Stock market rebound falters, UK inflation hits 40-year high

Asian equities managed to achieve their fourth straight bull run, but in Europe equities were mixed and Wall Exchange futures pointed to a weaker open.

Many analysts have characterized this week’s sharp rise as a short-term bounce of the type often seen during a longer bear trend for stocks. Few of them are ready to predict the end of sales after a trying first five years for risky assets, given the macroeconomic uncertainty.

“Investor sentiment and confidence remain shaken, and as a result we are likely to see volatile and choppy markets until we get more clarity on the 3Rs — rates, recession and risk,” Mark said. Haefele, Head of Investments at UBS Global Wealth Management.

As of 8:10 GMT, the broad Euro STOXX 600 index was down 0.1%, while Britain’s FTSE 100 was also down 0.1%.

MSCI’s broadest index of Asia-Pacific stocks outside Japan rose 0.6% and is on its longest winning streak since February. The Japanese Nikkei rose 0.94% and mining led Australian stocks up around 1%.

In the currency market, the pound sterling was the big loser, losing 0.9% to $1.2387 after UK consumer price inflation hit 9% in April, a 40-year high and more or less in line with analysts’ expectations. The pound had risen sharply this week and part of Wednesday’s fall was due to profit taking.

UK inflation is now the highest among the major economies, but prices are rising rapidly around the world, forcing central banks to launch a series of rate hikes even in the face of slowing economic growth.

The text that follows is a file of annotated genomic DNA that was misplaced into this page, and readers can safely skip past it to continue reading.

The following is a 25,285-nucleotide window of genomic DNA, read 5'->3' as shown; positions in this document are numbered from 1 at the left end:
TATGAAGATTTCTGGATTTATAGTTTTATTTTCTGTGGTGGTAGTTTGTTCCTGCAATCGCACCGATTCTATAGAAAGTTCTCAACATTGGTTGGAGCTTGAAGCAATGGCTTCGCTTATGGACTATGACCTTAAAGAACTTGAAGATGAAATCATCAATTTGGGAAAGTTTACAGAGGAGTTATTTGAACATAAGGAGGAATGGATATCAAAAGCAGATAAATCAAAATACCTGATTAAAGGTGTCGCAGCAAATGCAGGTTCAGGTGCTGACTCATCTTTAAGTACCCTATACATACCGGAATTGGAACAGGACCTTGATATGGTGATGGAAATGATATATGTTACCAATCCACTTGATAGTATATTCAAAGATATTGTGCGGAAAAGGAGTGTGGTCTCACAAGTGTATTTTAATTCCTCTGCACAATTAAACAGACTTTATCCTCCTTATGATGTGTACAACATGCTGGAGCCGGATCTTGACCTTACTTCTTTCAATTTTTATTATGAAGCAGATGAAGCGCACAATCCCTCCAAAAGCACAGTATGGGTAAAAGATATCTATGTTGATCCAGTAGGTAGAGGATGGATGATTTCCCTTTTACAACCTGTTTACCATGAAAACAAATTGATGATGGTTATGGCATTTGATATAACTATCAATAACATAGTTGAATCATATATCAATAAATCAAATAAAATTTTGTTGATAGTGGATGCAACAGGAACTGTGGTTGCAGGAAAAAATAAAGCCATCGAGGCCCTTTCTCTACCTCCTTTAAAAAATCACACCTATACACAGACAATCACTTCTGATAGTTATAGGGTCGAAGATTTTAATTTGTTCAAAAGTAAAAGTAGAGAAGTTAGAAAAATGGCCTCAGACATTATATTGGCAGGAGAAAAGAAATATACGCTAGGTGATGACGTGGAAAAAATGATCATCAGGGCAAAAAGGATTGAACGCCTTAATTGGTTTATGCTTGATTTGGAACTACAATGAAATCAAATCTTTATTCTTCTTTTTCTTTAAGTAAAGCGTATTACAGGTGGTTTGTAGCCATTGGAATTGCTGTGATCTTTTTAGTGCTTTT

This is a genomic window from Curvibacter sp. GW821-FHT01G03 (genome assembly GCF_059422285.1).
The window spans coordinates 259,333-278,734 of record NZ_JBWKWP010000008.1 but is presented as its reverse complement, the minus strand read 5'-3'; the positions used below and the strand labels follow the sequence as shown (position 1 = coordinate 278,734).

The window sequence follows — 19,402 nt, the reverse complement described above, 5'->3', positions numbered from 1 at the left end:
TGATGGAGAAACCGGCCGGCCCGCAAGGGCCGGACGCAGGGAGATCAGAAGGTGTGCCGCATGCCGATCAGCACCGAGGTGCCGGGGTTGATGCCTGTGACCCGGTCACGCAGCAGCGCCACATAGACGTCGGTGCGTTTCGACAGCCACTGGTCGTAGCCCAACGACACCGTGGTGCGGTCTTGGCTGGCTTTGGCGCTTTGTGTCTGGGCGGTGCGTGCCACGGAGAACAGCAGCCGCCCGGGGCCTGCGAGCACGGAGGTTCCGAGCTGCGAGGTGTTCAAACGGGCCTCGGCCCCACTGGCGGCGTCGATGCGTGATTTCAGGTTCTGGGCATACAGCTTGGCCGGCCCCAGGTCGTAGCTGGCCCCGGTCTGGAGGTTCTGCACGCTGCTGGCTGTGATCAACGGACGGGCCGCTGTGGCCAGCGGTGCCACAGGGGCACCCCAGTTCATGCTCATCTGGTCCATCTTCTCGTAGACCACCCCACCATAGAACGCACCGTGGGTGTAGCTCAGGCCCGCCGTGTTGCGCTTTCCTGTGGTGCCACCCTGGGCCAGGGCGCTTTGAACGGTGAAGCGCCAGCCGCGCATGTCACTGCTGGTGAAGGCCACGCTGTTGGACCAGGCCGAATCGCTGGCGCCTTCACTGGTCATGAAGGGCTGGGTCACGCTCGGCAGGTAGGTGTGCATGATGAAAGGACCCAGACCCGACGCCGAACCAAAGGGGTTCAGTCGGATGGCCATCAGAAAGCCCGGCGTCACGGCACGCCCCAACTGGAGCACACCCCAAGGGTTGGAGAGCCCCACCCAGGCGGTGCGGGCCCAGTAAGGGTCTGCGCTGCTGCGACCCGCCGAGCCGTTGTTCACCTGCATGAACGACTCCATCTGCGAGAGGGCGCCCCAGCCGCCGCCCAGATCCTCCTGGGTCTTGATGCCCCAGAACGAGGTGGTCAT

Canada’s April inflation reading is also due later on Wednesday.

The US dollar rose 0.3% to 103.61, closing in on its two-decade high hit last week, while the euro fell a similar amount to $1.0515.


Positive data had helped short-term sentiment, with US retail sales meeting expectations of a solid increase in April and industrial production beating expectations.

Wednesday’s data showed Japan’s economy contracted less than expected in the first quarter.

Shanghai is also nearing the end of its protracted lockdown and China’s vice premier has made soothing comments to tech executives in the latest sign of the pressure easing.

However, all of the good news was offset by Federal Reserve Chairman Jerome Powell’s reminder that controlling inflation would require rate hikes and possibly some pain.

Investors have forecast rate hikes of 50 basis points in the US in June and July, and the benchmark federal funds rate is expected to hit 3% early next year.

US Treasury yields remained flat on Wednesday and below recent multi-year highs, but the yield on German 2-year government bonds rose to its highest level since December 2011 after more hawkish comments from central bankers. Klaas Knot of the European Central Bank said on Tuesday that a 50 basis point rate hike in July was possible if inflation becomes more widespread.

Commodities rallied along with equities this week as markets found reason to hold on to growth hopes, although most prices were below recent highs.

On Wednesday, Brent crude oil futures gained 1.3% to $113.38 a barrel and US crude oil futures rose 1.64% to $114.24 a barrel.

S&P Global Ratings cut growth forecasts for China, the United States and the euro zone, pointing to a weakening outlook for major world economies.

“The global economy continues to face an unusually large number of negative shocks,” said chief economist Paul F. Gruenwald.

“Two events have changed the macroeconomic picture,” he added, referring to Russia’s invasion of Ukraine and inflation, which turned out to be higher, wider and more persistent than expected.

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